Is Babergh Council the 'neighbour from hell' in planning?

Tesco, Copdock

Tesco at Copdock is not a council service. Babergh does not subsidise shoppers' grocery bills. - Credit: Sarah Lucy Brown

Planning is one of the most important roles in local government - deciding what can or cannot be built and where. On the whole it is a pretty thankless task for councillors and officials.

If they take a long time looking at the pros and cons of every development and getting as many views as possible they are accused of stifling much-needed development.

If they make it too easy for developers, they are seen as a "soft-touch" and you end up with piecemeal developments that can blight an area for generations.

Most planning is the responsibility of district councils, but the county has the final say on mineral extraction or landfill - so their planners will decide on whether to extend the life of the Mason's landfill site at Blakenham which risks putting an end to the plans for a new holiday village, with 2,000 jobs, next door.

That will be a tough decision, especially as the Valley Ridge scheme seems to have the public support that Snoasis never really got - and the county council has been telling us for years that success of the incinerator nearby meant they didn't have to send any waste to landfill. Whatever the decision on this, many people will be unhappy!

Most planning decisions, however, are made at district or borough level - and the standard of scrutiny and general considerations can vary considerably from council to council.

Ipswich planners do have a reputation for thoroughness, which can sometimes be dismissed  by the administration's political opponents as obstructive - the decision-making for the northern fringe of the town, or the Ipswich Garden Suburb, seems to have taken most of my career which started in the 1980s!

Most Read

But work is now starting on this huge development and there is a masterplan that should ensure that when it is built there is a real community feeling there with schools, shops and other facilities that local residents will be able to use. 

In that respect it will be similar to Ravenswood on the other side of the town which has become a very popular community for its residents.

However, there doesn't appear to be anywhere near that level of care among planners at Babergh when major developments are considered - especially those in the Ipswich area.

Here the attitude seems to be "we don't need to worry about community facilities, the residents can get them just down the road in Ipswich!" 

Wolsey Grange is a development of getting on for 1,500 homes in the Babergh district on the southern edge of Ipswich. There has been space allocated for a new primary school - but there are no other community facilities like shops or doctors' surgeries and the expectation seems to be that the "green space" most residents will use will be Chantry Park in Ipswich, which is owned and managed by the borough council.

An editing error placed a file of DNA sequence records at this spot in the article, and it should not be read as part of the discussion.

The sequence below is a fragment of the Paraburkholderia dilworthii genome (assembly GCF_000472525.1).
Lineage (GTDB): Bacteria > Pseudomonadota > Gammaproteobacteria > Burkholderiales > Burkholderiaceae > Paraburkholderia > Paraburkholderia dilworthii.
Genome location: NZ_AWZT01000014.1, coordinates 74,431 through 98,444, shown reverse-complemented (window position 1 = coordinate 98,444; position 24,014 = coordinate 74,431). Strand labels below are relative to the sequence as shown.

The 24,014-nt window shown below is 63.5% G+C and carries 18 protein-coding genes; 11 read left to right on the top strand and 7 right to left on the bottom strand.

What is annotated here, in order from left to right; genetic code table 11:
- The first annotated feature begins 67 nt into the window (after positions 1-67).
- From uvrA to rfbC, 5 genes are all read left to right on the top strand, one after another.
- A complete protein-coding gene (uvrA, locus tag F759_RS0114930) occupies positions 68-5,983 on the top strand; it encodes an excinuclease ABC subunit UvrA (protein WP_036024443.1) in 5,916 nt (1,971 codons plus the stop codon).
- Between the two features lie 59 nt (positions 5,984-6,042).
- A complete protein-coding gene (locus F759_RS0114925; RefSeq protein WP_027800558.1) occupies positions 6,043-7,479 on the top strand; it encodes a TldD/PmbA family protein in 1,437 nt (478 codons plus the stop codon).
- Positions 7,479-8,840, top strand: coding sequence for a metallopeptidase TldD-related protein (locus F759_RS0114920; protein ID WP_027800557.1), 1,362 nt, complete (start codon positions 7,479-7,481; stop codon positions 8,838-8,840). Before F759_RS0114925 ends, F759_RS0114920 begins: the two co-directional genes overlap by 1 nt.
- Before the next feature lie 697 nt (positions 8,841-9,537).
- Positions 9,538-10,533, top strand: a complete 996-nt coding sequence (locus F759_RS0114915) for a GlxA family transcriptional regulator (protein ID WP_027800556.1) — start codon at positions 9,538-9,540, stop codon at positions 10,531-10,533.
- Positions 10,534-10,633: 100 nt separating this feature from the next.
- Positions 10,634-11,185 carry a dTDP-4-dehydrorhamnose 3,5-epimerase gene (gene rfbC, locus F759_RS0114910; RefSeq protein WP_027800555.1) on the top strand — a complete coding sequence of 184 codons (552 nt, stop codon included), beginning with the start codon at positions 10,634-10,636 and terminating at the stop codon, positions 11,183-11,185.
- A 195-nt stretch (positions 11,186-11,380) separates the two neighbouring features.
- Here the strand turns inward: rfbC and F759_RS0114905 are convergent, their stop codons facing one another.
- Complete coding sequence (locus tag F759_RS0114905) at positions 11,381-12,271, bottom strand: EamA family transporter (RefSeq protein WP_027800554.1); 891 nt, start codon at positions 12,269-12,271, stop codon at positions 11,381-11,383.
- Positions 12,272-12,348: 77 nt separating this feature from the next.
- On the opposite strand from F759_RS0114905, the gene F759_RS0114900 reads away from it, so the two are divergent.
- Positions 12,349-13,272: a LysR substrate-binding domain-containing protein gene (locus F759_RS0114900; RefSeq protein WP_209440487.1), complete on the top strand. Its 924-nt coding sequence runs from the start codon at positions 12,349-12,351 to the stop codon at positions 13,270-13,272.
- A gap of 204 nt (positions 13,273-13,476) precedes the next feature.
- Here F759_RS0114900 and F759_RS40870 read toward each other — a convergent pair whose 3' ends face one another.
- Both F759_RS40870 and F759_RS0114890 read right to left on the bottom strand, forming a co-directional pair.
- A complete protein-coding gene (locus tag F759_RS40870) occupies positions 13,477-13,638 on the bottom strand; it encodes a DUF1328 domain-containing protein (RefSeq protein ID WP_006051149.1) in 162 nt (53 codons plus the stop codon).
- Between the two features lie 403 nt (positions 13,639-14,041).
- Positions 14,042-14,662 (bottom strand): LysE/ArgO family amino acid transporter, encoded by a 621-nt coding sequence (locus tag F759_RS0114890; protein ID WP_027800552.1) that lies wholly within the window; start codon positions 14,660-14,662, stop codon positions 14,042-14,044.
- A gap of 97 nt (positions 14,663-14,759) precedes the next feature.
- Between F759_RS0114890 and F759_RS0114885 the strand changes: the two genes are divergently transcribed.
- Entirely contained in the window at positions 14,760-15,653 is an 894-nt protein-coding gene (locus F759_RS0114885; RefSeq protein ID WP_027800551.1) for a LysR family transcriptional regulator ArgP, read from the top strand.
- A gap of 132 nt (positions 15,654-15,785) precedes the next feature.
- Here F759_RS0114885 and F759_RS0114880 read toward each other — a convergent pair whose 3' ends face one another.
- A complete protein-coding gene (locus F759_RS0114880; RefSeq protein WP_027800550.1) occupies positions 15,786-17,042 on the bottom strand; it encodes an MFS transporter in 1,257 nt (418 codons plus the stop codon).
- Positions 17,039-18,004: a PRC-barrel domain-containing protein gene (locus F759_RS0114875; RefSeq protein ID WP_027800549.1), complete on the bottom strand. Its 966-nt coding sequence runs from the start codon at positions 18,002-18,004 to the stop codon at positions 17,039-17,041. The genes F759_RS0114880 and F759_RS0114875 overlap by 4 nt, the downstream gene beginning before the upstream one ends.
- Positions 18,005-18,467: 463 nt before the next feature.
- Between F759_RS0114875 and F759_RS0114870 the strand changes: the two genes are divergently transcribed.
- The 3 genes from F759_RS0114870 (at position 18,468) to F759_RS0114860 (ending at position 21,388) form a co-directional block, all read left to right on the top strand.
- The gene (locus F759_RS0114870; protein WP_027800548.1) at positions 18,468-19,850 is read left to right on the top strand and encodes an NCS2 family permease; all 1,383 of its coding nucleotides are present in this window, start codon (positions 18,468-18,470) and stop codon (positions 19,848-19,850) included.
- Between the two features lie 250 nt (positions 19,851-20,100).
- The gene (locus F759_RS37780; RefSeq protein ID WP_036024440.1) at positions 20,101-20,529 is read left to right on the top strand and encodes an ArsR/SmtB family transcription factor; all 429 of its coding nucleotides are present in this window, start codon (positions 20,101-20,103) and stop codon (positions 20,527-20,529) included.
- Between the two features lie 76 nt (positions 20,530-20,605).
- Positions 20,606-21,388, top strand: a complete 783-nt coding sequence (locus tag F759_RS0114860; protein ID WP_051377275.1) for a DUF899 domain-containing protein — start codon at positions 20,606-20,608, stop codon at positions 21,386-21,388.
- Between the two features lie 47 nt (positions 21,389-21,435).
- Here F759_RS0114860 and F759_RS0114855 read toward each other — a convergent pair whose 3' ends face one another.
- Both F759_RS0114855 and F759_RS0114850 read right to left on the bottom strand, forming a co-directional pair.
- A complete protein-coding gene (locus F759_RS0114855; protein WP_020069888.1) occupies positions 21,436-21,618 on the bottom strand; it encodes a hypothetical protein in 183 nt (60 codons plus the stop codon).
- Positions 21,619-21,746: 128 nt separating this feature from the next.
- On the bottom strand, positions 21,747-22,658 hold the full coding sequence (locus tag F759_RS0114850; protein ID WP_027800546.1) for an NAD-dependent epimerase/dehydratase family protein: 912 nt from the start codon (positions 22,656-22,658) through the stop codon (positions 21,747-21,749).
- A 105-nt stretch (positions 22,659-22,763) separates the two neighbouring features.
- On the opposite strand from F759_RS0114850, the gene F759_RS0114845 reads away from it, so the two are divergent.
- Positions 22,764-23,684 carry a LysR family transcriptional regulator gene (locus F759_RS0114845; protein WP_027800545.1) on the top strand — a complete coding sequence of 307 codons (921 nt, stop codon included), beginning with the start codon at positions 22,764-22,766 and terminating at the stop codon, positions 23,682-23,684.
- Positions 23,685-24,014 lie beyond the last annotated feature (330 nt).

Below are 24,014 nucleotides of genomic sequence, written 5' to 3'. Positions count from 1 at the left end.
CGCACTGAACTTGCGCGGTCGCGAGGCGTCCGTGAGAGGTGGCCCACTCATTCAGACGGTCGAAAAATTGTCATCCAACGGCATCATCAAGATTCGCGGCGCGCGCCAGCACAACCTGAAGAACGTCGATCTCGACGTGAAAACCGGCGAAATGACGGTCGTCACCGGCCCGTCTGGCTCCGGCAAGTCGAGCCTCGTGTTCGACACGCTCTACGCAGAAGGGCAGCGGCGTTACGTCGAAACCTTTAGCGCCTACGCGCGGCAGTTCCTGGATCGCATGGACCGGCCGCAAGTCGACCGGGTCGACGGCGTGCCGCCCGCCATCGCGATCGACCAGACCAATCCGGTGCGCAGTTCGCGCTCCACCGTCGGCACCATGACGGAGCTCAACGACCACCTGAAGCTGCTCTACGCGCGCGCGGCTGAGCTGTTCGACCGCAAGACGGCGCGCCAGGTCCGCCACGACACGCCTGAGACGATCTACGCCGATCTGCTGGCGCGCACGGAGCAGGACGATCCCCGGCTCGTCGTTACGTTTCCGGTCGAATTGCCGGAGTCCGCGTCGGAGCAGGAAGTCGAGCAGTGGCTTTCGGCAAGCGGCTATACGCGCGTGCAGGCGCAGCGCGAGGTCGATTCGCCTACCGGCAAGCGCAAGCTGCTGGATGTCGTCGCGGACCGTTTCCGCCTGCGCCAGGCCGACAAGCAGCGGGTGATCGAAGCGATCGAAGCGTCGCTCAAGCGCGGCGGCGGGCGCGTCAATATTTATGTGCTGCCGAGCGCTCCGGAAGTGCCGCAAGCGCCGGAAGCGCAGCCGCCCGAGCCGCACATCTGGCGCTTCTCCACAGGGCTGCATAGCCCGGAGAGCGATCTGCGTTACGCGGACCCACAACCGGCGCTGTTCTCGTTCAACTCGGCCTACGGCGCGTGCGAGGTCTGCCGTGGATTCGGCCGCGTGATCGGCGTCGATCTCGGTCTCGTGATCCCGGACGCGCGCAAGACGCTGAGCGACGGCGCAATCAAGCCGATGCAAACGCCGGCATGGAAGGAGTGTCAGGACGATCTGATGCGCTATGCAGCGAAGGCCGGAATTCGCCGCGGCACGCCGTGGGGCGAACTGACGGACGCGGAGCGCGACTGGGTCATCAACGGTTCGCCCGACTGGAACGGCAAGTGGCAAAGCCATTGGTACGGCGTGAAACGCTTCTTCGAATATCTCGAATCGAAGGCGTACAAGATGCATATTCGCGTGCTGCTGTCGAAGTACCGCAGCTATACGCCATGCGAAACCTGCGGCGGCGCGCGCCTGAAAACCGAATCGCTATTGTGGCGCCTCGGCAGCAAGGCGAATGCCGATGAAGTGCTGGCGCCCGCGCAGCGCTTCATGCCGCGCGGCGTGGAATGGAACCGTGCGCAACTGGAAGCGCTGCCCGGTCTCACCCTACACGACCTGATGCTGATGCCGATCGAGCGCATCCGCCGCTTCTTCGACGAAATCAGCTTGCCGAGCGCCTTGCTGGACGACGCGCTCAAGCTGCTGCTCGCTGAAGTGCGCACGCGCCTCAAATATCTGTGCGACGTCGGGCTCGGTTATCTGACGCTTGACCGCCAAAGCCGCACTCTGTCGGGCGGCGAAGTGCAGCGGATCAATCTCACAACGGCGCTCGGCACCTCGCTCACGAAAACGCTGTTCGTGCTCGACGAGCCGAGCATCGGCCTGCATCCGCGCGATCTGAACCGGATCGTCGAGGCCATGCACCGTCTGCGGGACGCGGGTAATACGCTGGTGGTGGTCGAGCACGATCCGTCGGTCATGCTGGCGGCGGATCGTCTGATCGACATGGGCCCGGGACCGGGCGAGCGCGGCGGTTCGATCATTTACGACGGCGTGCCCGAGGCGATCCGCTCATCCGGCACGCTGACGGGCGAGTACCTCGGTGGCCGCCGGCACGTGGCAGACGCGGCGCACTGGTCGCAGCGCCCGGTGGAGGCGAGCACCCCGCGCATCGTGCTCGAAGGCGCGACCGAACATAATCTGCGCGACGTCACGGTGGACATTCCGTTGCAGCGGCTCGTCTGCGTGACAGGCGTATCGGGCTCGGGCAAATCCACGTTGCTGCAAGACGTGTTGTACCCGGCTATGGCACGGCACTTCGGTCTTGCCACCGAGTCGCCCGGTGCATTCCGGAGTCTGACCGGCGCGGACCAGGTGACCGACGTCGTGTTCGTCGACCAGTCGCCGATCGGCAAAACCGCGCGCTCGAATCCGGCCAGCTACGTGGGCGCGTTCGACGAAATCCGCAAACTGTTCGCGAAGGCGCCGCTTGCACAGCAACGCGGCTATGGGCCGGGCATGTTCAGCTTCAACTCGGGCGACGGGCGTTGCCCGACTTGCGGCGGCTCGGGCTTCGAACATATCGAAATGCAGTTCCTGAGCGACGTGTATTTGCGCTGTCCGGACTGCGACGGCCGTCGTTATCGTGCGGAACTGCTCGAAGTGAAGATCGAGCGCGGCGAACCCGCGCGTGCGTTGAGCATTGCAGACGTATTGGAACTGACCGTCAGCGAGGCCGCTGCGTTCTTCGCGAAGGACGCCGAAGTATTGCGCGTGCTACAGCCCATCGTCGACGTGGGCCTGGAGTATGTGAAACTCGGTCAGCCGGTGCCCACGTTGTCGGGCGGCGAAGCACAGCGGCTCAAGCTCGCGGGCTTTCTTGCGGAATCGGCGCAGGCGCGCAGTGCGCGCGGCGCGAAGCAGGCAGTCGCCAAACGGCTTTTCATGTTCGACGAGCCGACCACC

That makes Babergh a parasitic council - it is giving planning permission to homes on the understanding that many of the services they use, the park and the leisure facilities in Ipswich, will be paid for or subsidised by the Ipswich council taxpayers.

Meanwhile, when elections come around politicians will be able to crow about how low their council tax bills are. In fact, they'll be acting a bit like the neighbour from hell who waits until you've ordered a skip to clear your garden and plonks his rubbish in it as well without having to pay!

Babergh issued a statement last week defending this lack of planning, saying that while their residents could use Ipswich services, Ipswich residents could use their services like the Copdock retail park.

As someone who has covered local politics in Suffolk for nearly 40 years, I was really rather offended that someone thought I was naive enough to fall for that rubbish.

Copdock retail park is not a council service! It is a commercial operation that was built in Babergh district in the 1980s despite severe misgivings from Ipswich council at the time because members were worried about its impact on the town centre.

Babergh don't subsidise shoppers' purchases from Tesco or Currys as Ipswich subsidises Babergh residents' swims at Crown Pools or pays to keep Chantry Park maintained!

Back in the 1980s, the then leader of Ipswich council told me: "Babergh were only worried about one thing when Tesco came along - how much they could earn in business rates!"

From what I've gathered, there are several on the borough today who feel things haven't changed very much over the last 35 years!

Become a Supporter

This newspaper has been a central part of community life for many years. Our industry faces testing times, which is why we're asking for your support. Every contribution will help us continue to produce local journalism that makes a measurable difference to our community.

Become a Supporter